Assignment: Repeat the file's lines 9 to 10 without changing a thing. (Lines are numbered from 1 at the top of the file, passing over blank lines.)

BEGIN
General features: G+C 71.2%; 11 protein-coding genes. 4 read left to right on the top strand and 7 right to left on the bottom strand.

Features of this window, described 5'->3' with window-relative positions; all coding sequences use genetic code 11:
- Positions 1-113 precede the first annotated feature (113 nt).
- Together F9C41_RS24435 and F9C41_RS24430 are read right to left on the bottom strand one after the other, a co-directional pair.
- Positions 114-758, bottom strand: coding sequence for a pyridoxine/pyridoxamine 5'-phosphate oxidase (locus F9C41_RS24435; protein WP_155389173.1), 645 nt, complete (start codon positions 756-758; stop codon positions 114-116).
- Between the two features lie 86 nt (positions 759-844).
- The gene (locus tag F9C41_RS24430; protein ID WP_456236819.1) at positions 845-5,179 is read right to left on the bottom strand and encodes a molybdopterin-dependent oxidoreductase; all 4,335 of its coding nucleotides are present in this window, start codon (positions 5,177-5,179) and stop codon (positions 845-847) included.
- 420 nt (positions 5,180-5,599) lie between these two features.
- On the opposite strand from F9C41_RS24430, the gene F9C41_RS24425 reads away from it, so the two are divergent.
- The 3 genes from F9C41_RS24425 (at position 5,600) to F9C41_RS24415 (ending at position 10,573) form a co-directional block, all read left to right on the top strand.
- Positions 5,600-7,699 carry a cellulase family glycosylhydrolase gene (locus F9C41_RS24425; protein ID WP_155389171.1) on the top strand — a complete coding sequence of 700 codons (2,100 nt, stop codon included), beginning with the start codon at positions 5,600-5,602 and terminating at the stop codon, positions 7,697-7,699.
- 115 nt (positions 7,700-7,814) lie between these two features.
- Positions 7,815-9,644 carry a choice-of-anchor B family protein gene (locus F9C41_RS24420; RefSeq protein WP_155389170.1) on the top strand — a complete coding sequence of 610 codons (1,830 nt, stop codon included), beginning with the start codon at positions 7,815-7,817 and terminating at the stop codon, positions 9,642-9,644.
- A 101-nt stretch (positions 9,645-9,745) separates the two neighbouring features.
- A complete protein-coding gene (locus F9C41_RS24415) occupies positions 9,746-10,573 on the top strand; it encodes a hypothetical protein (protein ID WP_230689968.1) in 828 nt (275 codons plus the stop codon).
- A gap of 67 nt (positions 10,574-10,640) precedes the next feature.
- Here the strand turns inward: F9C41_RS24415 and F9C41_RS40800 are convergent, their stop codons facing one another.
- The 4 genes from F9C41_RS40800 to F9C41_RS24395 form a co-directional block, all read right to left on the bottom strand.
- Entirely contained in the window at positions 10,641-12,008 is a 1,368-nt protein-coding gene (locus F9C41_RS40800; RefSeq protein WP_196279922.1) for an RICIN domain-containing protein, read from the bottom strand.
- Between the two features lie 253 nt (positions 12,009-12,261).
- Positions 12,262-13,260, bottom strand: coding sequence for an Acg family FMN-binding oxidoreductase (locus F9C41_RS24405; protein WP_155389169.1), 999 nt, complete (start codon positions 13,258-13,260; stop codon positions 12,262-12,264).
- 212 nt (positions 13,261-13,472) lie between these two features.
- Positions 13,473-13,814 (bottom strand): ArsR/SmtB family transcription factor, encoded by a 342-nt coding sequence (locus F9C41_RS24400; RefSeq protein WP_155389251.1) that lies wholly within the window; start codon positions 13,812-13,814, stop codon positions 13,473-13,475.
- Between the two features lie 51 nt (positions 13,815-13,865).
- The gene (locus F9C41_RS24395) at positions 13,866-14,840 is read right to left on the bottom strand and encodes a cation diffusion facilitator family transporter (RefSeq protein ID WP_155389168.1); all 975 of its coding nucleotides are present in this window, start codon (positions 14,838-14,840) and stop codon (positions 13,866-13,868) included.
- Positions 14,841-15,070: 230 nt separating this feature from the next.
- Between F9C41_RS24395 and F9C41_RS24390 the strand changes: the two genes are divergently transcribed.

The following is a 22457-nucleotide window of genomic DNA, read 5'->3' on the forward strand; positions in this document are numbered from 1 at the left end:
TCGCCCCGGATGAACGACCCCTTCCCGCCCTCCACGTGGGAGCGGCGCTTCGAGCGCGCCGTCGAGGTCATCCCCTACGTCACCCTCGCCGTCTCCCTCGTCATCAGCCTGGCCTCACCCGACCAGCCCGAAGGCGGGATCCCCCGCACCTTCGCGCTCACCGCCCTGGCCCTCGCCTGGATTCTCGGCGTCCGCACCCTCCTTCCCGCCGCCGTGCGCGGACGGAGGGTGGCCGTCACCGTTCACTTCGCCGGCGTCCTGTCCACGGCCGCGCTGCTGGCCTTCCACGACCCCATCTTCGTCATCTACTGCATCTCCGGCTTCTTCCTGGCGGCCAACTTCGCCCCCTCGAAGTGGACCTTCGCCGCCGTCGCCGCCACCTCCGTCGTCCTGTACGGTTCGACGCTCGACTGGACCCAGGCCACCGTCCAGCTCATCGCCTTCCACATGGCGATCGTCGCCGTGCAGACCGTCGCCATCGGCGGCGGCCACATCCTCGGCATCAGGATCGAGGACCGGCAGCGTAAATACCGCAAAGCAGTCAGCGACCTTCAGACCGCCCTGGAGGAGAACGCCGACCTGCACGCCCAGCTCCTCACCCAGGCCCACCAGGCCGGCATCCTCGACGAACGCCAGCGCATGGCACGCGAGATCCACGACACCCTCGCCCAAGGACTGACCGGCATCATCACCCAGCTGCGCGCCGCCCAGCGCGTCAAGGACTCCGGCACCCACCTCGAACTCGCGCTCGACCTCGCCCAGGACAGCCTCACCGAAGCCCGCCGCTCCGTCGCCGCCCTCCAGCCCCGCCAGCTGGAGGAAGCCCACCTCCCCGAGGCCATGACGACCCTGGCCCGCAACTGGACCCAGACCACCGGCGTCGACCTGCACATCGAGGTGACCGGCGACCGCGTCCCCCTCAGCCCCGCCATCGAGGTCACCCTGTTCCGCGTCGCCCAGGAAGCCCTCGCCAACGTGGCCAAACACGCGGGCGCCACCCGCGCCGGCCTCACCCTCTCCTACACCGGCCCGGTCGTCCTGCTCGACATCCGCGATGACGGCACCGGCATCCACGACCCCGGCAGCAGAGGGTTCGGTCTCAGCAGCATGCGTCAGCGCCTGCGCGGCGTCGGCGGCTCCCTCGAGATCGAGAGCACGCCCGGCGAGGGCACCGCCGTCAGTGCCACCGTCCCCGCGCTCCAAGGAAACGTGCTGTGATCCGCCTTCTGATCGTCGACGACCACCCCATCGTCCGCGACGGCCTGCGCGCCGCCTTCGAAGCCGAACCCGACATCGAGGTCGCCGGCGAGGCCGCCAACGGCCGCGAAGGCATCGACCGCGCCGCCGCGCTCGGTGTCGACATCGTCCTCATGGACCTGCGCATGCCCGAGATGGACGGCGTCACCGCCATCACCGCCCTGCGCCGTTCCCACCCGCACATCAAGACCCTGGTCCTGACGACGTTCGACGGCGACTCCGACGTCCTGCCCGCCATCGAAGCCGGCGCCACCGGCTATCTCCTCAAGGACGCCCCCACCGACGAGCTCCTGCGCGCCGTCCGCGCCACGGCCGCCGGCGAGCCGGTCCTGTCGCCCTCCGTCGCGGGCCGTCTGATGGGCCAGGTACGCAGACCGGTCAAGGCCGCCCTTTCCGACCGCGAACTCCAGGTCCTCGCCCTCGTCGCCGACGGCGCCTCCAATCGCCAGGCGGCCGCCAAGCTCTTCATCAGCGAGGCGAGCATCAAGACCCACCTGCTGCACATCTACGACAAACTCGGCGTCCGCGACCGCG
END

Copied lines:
- On the opposite strand from F9C41_RS24430, the gene F9C41_RS24425 reads away from it, so the two are divergent.
- The 3 genes from F9C41_RS24425 (at position 5,600) to F9C41_RS24415 (ending at position 10,573) form a co-directional block, all read left to right on the top strand.